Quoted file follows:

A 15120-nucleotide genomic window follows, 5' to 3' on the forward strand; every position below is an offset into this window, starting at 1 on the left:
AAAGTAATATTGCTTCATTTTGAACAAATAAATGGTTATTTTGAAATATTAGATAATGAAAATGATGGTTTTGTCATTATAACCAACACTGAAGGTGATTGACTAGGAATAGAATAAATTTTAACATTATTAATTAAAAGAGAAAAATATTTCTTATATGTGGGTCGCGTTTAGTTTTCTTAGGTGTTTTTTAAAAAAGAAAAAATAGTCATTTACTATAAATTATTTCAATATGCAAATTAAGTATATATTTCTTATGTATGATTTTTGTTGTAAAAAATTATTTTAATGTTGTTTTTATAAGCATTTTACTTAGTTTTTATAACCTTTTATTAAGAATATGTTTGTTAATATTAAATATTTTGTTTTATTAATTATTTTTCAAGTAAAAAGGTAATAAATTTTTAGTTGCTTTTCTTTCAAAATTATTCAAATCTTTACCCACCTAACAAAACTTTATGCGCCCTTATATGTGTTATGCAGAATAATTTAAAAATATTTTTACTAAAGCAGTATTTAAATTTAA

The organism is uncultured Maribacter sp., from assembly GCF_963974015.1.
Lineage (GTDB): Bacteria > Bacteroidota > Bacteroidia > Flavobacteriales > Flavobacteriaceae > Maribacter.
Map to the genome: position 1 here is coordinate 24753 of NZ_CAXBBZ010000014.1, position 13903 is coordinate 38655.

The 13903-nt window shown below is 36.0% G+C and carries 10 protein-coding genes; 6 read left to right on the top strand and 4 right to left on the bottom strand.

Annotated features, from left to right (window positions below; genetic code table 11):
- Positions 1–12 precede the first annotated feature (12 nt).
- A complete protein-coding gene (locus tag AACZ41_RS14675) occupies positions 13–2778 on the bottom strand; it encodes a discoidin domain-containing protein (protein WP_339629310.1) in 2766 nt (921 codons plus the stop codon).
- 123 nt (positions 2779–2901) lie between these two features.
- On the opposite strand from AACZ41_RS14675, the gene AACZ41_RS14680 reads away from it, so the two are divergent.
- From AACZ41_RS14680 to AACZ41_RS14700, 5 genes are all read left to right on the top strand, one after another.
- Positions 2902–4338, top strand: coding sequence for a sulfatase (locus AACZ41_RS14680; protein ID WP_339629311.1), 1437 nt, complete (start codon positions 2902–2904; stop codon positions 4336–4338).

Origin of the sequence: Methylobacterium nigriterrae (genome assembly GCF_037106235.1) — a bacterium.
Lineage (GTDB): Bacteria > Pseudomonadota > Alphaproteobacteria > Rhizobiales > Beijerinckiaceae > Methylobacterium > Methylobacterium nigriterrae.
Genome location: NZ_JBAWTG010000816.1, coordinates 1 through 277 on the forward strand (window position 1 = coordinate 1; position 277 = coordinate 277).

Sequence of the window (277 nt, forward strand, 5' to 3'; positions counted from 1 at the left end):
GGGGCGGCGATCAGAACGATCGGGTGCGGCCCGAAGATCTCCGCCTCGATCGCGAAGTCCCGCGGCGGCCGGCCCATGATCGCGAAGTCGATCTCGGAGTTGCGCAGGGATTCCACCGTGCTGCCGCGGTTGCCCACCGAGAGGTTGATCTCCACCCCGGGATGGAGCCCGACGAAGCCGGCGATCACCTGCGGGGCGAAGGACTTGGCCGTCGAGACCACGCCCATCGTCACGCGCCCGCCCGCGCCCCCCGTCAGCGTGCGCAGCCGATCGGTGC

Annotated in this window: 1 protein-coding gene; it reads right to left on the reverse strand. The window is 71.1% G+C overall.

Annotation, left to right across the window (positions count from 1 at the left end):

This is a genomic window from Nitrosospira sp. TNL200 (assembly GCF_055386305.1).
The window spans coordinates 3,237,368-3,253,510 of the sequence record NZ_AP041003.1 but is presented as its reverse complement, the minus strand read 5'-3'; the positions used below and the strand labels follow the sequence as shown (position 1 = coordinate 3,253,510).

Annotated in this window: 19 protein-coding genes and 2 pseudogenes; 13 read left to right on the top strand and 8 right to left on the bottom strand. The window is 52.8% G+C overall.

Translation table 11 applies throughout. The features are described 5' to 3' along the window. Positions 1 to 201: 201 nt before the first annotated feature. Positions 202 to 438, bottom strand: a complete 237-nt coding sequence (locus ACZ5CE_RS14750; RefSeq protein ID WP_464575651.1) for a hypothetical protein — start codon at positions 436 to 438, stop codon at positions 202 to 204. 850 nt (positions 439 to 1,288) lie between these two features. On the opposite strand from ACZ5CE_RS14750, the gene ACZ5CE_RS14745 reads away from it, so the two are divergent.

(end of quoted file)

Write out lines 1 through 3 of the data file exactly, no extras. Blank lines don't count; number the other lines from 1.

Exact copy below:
A 15120-nucleotide genomic window follows, 5' to 3' on the forward strand; every position below is an offset into this window, starting at 1 on the left:
AAAGTAATATTGCTTCATTTTGAACAAATAAATGGTTATTTTGAAATATTAGATAATGAAAATGATGGTTTTGTCATTATAACCAACACTGAAGGTGATTGACTAGGAATAGAATAAATTTTAACATTATTAATTAAAAGAGAAAAATATTTCTTATATGTGGGTCGCGTTTAGTTTTCTTAGGTGTTTTTTAAAAAAGAAAAAATAGTCATTTACTATAAATTATTTCAATATGCAAATTAAGTATATATTTCTTATGTATGATTTTTGTTGTAAAAAATTATTTTAATGTTGTTTTTATAAGCATTTTACTTAGTTTTTATAACCTTTTATTAAGAATATGTTTGTTAATATTAAATATTTTGTTTTATTAATTATTTTTCAAGTAAAAAGGTAATAAATTTTTAGTTGCTTTTCTTTCAAAATTATTCAAATCTTTACCCACCTAACAAAACTTTATGCGCCCTTATATGTGTTATGCAGAATAATTTAAAAATATTTTTACTAAAGCAGTATTTAAATTTAA

The organism is uncultured Maribacter sp., from assembly GCF_963974015.1.